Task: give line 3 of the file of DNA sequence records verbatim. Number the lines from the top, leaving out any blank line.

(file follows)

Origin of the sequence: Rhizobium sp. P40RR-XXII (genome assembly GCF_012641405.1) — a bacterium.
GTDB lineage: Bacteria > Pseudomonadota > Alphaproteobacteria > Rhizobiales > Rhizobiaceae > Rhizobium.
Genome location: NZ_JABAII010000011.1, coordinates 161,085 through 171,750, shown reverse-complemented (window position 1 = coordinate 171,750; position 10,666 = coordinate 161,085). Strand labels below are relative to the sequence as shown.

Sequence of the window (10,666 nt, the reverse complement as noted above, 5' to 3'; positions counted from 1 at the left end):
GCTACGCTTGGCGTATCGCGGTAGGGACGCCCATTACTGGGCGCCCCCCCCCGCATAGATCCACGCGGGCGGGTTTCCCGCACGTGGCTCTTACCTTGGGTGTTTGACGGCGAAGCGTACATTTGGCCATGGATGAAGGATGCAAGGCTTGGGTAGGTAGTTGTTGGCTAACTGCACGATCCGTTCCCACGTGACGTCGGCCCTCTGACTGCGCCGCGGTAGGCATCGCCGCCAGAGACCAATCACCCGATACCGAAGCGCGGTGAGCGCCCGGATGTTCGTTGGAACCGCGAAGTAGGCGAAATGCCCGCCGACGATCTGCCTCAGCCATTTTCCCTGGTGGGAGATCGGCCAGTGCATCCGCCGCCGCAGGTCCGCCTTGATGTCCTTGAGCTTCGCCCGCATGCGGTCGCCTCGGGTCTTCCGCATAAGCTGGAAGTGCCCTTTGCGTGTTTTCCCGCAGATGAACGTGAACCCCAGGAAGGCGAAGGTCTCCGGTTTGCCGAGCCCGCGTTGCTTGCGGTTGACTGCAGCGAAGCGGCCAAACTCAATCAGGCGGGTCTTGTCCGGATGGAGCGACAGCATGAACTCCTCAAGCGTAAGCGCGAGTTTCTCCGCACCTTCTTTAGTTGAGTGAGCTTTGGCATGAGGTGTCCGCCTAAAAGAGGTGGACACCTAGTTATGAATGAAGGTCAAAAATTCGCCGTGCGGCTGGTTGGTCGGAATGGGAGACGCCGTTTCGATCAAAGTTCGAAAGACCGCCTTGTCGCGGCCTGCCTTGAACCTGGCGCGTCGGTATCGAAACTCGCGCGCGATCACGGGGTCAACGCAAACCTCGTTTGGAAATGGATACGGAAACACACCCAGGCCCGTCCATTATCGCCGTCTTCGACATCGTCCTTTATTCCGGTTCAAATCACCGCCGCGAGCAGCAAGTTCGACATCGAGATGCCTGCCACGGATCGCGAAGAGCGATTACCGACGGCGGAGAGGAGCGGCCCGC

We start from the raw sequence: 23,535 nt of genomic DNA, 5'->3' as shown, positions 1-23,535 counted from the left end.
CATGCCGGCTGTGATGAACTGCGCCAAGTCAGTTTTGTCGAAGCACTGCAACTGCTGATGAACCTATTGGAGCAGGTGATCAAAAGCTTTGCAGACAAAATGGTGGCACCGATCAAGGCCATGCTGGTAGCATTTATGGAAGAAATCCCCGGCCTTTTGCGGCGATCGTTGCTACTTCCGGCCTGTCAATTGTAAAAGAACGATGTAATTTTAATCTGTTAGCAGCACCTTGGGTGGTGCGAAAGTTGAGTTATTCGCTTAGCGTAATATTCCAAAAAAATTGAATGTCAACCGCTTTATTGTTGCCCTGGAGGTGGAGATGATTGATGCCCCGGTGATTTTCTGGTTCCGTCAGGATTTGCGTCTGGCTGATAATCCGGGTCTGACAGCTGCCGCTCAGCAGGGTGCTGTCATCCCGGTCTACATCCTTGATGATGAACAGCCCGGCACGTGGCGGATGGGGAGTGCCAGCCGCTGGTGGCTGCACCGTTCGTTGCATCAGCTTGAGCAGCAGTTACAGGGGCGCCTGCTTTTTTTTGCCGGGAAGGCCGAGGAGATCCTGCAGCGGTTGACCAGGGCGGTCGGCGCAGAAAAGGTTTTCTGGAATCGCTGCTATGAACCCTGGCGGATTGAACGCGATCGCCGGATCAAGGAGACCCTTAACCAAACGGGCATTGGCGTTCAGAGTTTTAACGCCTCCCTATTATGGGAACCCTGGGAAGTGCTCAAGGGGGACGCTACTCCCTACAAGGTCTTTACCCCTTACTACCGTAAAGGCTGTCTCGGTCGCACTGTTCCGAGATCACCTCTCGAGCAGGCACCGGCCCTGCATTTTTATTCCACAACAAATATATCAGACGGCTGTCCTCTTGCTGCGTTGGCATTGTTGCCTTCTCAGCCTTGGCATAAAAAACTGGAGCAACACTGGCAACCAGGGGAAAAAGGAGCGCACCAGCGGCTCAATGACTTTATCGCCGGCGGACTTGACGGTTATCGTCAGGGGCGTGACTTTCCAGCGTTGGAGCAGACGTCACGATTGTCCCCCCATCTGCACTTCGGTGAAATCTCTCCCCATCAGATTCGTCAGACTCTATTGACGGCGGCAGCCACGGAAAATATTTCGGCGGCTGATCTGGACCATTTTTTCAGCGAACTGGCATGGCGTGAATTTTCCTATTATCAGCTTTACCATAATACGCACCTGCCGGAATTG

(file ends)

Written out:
Genome location: NZ_JABAII010000011.1, coordinates 161,085 through 171,750, shown reverse-complemented (window position 1 = coordinate 171,750; position 10,666 = coordinate 161,085). Strand labels below are relative to the sequence as shown.